Getting It All Done (Is This a Joke?)
Let’s take a quick look at the front line manager’s “job”.
The front line manager keeps the team going, knows what the team is doing at all times, knows the team members, understands the team, motivates the team, finds the answers, keeps the team organized, solves the problems, schedules the team, gets the supplies for the team, checks on the team, directs the team, gets the paperwork done for the department, listens to the employees, listens to the director, reports to the director, keeps morale up (for both team and self), and gets all directives from the boss completed. Did I mention them all? Not even close. All this, while bouncing back and forth between the employees and the boss.
But what is the front line manager position really about?
This position is the one with that has the greatest influence on the front line employees, those who have face to face contact with customers. It also is the position that generally has the least amount of support and training. More accurately, they get the least amount of training and support that will enable them to fulfill the most critical part of their mission – inspiring and coaching the front line employees to outstanding performance. Mangers often feel isolated. There are high expectations set for these managers, but they often disappoint not only upper management (stated by the McKinsey report), but themselves.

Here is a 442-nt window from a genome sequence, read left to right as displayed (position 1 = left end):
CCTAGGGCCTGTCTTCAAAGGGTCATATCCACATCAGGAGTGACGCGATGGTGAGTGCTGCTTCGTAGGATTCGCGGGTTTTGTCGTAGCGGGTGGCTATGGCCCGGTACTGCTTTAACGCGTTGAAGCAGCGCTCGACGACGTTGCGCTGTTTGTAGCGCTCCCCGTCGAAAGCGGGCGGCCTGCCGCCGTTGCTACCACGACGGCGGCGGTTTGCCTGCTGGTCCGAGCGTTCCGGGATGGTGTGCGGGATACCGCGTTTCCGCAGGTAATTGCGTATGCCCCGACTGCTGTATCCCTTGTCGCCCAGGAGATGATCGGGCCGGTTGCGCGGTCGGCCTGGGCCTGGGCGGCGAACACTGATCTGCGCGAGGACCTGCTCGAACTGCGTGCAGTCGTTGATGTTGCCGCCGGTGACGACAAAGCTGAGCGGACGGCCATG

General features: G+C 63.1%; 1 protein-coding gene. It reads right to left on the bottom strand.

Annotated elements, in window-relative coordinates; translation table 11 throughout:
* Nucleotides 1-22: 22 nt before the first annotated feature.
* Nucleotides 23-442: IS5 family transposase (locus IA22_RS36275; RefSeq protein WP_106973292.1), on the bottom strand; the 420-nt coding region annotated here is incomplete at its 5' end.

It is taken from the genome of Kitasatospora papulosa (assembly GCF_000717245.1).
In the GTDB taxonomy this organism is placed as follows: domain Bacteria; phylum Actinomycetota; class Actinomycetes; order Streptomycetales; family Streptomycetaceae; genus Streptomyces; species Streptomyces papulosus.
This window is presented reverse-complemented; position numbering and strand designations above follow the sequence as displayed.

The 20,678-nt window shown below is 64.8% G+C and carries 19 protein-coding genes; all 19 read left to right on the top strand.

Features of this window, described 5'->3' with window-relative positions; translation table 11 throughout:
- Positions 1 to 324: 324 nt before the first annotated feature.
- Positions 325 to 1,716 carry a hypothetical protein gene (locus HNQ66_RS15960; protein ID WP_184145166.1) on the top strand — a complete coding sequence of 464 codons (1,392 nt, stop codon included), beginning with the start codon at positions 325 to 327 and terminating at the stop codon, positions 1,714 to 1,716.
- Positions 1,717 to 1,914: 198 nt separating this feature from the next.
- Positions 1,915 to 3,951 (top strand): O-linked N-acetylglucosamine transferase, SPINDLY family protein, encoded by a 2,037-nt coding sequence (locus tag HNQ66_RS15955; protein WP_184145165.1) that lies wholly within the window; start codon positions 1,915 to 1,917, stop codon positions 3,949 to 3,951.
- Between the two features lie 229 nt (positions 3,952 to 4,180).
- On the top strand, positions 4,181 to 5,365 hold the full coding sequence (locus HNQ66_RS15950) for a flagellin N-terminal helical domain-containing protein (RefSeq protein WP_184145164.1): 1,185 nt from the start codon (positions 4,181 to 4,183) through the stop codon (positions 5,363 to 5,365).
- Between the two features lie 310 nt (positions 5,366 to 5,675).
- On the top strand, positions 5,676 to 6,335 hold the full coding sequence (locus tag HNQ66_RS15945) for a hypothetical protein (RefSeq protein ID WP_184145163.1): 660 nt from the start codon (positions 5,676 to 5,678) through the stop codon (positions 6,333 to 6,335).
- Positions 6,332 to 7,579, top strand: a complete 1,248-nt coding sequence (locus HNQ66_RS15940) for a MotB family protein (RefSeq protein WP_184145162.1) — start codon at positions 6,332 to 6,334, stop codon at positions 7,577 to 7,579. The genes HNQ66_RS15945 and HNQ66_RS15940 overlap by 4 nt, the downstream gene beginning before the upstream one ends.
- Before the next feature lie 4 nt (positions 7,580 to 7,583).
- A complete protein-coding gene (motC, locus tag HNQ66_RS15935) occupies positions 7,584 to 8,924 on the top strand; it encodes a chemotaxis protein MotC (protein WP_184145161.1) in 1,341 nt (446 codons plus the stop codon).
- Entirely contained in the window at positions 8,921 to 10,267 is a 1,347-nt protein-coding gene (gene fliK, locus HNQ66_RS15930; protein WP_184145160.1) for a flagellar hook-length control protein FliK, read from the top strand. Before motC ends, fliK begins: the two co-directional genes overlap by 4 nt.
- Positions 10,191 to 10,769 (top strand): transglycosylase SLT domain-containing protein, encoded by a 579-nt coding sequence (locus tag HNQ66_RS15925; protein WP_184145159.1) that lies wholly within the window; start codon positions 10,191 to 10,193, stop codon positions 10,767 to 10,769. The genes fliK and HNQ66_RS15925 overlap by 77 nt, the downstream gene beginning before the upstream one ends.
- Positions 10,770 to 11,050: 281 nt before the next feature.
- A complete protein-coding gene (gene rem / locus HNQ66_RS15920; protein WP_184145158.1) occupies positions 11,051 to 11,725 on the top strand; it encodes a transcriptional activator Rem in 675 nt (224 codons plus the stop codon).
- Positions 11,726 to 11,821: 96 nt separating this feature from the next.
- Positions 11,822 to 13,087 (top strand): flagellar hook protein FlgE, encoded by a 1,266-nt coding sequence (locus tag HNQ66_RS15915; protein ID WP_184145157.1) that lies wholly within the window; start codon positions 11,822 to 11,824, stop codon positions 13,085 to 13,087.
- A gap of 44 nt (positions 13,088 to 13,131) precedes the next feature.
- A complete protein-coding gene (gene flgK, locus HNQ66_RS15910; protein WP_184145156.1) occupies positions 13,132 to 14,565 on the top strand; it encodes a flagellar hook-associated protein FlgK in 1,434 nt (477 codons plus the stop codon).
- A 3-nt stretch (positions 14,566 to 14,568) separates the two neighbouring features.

Somehow, in spite of millions of dollars spent on “training”, front line managers are not getting what they need to succeed. Often, this is the group that gets the least amount of positive attention, though they seem to get plenty of negative attention. Surely upper management realizes that an uninspired, beaten, unhappy front line manager will be hard-pressed to inspire the front line employees. It takes positive energy for that. Where is that going to come from?
I think it is a safe bet that no company is striving for mediocre, but when I look around, I see many companies settling for mediocre. Why is that? When I mention this I mean how many have seen employees smiling, asking customers if they are being helped, just taking on the solving of problems, not getting upset at customer complaints but caring that these are corrected? It must be that the decision makers, the ones who are so dissatisfied with their font line managers, simply do not know what to do that will give them the result they want.